Letter: Dr Philip Lee
The following is the text of the letter Dr Philip Lee, Assistant Secretary for Health at HHS, USA wrote to the Washington Post, Boston Globe, Wall Street Journal, and New York Times following their skewed coverage of Judith Curren's death.
September 13, 1996
There has been much said recently in the media about chronic fatigue syndrome (CFS). A variety of characterizations have been made about the nature of CFS as a disease and about people who suffer from this disease. Many of these characterizations have not been accurate and have presented a picture of CFS sufferers that is far from true. I would like to attempt to set the record straight and present some of the important facts about CFS.
First, and perhaps most importantly, CFS is a scientifically recognized disease syndrome. It is a disease entity that manifests itself across the spectrum of symptoms, ranging from people being chronically tired, to being wheelchair bound. It is a serious and legitimate diagnosis. It is not, as some have characterized it, some sort of psychological problem. Recovery is slow and uncertain for many clients.
Research on CFS presents special challenges because the causes and machanisms of the multi-system disease are not understood. CFS, like many other diseases, shows no testable or detectable sigsn upon autopsy–yet we know it exists. To address these issues, scientists need to learn more about very complicated processes, such as immune dysfunction, reactivation of latent viruses and molecular interactions between the brain and the immune system. To develop successful therapies, researchers need to identify specific abnormalities associated with the syndrome that are correctible.
The federal government recognizes these and other challenges associated with CFS. Several institutes at the National Institutes of Health support research into CFS. The Centers for Disease Control and Prevention have a significant effort underway to study the epidemiology of CFS, particularly its incidence and prevalence. The U.S. Public Health service has administratively convened the Chronic Fatigue Syndrome Interagency Coordinating Committee for the past several years in an effort to improve our approach to resolving the mysteries and dilemmas of CFS. In recognition of the gravity of the effects of CFS, we will be establishing a new Coordinating Committee through the issuance of a formal secretarial charter.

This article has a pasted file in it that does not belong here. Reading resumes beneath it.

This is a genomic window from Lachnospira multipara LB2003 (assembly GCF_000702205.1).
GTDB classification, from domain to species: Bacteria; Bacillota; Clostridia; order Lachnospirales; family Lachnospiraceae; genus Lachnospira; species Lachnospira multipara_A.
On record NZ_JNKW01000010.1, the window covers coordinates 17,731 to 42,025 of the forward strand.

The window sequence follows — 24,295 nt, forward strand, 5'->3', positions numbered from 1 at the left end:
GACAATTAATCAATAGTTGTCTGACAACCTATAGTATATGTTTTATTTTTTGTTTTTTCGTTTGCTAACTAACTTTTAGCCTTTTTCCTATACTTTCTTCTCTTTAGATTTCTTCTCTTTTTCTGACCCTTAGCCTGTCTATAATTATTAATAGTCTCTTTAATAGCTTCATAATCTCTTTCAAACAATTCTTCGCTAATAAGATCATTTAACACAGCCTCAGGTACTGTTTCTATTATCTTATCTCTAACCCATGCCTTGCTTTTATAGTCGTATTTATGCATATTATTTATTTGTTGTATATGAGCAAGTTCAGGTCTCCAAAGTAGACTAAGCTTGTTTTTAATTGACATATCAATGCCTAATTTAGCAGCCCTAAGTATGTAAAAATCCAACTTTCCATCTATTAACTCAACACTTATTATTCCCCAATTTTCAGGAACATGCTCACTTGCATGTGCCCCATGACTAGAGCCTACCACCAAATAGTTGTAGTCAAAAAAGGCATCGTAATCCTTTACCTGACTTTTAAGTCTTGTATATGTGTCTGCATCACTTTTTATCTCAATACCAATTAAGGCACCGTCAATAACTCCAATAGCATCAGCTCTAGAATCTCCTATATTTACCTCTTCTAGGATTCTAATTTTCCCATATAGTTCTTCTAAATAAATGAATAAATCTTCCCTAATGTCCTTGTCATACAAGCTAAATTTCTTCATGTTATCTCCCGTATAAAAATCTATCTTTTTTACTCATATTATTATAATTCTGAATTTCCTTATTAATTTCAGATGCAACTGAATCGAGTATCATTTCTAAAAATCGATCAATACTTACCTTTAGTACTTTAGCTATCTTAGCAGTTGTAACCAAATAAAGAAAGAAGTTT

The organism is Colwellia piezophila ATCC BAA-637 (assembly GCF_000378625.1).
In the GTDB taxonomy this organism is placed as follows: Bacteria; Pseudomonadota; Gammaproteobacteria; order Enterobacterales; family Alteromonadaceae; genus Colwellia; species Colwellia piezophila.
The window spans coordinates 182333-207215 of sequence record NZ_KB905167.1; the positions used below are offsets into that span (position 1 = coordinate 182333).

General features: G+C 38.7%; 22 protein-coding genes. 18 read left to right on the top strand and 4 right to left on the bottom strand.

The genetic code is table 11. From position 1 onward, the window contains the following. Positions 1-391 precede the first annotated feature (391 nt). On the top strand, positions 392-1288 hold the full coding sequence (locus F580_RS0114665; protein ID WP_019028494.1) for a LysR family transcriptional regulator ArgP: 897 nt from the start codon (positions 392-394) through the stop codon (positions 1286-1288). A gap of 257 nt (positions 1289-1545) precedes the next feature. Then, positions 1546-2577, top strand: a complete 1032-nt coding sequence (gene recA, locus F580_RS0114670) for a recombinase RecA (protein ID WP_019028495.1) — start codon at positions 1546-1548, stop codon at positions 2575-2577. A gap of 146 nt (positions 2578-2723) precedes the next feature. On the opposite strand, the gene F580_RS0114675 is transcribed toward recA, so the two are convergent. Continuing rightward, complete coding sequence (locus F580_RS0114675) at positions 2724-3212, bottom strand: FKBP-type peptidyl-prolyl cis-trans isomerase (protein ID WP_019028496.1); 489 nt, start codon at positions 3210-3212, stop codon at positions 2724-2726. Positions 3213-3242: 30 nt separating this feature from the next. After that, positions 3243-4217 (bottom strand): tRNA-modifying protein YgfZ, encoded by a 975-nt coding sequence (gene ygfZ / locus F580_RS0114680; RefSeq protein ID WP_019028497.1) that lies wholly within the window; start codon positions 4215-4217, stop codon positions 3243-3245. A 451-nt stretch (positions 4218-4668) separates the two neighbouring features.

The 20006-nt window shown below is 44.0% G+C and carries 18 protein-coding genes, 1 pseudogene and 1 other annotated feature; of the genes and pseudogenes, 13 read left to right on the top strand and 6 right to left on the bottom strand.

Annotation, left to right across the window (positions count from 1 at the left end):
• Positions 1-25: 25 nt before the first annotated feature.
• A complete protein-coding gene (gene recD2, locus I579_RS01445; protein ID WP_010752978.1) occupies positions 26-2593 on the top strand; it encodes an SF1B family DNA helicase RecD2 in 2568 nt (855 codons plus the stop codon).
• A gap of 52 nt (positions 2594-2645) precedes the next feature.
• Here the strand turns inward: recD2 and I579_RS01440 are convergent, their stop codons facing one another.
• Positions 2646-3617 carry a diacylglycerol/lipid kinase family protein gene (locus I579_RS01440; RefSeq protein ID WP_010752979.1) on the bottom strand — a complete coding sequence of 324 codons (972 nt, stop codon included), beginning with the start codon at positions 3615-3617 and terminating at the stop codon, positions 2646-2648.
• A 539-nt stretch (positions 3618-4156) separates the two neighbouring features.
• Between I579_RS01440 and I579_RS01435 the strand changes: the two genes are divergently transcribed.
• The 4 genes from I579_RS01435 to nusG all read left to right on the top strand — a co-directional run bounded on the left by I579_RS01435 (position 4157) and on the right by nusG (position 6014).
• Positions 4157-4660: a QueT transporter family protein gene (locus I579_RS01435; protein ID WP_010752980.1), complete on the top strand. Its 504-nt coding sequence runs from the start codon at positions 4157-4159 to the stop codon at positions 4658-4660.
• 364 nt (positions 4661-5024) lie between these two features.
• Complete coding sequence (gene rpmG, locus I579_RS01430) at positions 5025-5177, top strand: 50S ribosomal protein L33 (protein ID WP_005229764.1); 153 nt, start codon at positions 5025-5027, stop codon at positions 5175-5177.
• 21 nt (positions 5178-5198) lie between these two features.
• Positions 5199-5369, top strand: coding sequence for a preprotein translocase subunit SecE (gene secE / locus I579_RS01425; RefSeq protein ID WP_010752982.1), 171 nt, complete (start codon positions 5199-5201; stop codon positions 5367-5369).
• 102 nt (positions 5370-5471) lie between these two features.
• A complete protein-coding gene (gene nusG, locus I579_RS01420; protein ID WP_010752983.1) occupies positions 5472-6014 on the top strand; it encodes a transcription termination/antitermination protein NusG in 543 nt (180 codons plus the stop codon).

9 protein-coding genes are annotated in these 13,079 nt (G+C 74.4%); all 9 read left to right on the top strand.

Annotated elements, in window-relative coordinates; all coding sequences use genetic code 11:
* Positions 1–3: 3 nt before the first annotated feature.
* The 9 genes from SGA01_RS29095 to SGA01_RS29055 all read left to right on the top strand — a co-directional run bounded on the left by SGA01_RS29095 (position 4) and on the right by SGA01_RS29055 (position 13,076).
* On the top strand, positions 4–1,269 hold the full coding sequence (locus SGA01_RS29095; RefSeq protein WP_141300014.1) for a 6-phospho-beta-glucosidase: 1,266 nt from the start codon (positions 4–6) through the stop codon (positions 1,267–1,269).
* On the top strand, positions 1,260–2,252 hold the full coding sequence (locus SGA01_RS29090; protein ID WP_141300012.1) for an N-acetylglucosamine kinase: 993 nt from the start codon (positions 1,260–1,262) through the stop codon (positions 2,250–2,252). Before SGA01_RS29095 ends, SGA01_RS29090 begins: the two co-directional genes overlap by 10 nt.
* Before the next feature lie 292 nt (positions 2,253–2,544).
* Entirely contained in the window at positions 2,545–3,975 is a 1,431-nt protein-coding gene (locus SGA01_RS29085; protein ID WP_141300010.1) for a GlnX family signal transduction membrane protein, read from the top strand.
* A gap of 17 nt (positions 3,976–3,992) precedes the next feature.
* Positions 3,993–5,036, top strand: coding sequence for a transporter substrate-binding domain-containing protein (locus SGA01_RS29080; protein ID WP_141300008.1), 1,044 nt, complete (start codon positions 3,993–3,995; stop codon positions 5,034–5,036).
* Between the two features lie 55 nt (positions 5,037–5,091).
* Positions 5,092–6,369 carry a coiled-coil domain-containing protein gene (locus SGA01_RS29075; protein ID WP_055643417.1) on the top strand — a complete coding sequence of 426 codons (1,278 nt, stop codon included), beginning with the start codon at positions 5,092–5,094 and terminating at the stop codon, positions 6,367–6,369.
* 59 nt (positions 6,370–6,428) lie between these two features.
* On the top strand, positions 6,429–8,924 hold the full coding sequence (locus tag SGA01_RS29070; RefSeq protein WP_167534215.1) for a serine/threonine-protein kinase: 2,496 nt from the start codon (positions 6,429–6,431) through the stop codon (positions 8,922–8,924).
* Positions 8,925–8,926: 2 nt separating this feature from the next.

Let me assure you that, although we have not yet been able to fully describe the basis for CFS, nor do we fully understand the mechanisms of CFS, it is very real and it is not a figment of anyone's imagination. CFS is devastating to many who have it.
Philip R. Lee, MD
Assistant Secretary for Health
Dr Philip Lee, former Chair of Congrassional Committee CFIDSIACC
Chronic Fatigue Immune Dysfunction Syndrome Interagency Coordinating Committee–CFIDSIACC
Committee: representatives of National Institute of Health Centers for Disease Control
Representative Researchers, Clinicians and Consumers
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